Parrot and Olivier in America — Peter Carey


Parrot and Olivier in America was Peter Carey’s fourth shortlisted work at the Booker, and the second of those not to win. It markets itself as a story loosely based on the life of Alexis de Tocqueville (Olivier), but requires no real knowledge of either de Tocqueville or American history in order to follow it. Parrot is Olivier’s guardian, his secretary, and an artist of more skill than success, and the book’s primary focus is on relationships: that between Parrot and Olivier; their relationships with their lovers; and the relationships people hold with countries and their heritage. Thrown into the middle of this is a fictionalised account of the creation of The Birds of America, although I still can’t work out why.

The book is engaging and entertaining, and Carey is very good at presenting the class divisions between his two protagonists, as well as providing comic moments that are touching without seeming absurd. It’s a good story and perfectly well written. But having read Oscar and Lucinda and True History of the Kelly Gang which are excellent, I was disappointed. Parrot and Olivier in America just isn’t up to their standard: some moments felt contrived, there was little that seemed to really be driving the characters, and ultimately I didn’t much care what happened to Parrot or Olivier. The book seemed to be lacking a point.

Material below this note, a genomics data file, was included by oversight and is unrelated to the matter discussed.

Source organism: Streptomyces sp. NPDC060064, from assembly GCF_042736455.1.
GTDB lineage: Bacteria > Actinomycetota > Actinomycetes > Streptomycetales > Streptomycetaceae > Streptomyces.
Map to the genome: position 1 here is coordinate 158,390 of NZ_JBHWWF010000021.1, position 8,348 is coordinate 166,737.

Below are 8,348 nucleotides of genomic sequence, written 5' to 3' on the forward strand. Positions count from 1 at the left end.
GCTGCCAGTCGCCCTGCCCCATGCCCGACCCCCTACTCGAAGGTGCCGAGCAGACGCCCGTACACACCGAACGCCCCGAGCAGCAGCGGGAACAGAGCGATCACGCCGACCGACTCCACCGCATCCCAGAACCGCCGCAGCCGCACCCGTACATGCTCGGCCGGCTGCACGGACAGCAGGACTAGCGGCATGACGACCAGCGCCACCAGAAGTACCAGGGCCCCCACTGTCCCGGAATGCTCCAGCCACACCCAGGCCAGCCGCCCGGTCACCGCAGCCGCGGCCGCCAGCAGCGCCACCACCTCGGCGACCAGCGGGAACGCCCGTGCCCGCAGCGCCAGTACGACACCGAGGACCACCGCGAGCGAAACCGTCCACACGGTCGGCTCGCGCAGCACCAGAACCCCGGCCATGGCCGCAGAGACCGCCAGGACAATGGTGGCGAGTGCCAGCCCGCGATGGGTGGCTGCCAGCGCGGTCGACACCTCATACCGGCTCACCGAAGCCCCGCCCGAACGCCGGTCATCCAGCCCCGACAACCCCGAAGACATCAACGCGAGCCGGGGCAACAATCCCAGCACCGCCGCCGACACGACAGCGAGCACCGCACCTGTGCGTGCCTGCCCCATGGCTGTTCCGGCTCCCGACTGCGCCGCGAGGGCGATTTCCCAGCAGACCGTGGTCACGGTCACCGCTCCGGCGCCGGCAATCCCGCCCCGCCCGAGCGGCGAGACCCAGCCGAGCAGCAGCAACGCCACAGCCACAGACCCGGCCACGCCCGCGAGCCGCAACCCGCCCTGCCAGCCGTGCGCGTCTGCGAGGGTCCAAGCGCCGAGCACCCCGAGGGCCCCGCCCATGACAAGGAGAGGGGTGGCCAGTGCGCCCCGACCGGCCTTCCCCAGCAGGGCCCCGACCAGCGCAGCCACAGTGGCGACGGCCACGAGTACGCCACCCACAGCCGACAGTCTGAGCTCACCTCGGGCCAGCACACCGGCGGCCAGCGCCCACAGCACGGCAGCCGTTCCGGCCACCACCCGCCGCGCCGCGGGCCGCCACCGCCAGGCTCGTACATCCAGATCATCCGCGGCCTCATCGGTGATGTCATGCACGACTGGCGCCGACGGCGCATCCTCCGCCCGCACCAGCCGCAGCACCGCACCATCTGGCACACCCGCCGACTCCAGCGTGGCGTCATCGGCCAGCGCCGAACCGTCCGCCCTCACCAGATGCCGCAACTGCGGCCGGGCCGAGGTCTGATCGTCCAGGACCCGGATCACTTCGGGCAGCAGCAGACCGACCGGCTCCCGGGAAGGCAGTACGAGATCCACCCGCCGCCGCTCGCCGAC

Whether it was right for Carey to lose in 2010 is a different questions: having now read half of that shortlist, I would say Carey is the best of the bunch so far. But Jacobson seemed to have a sense of purpose with The Finkler Question, and maybe that was enough to tip the scales.

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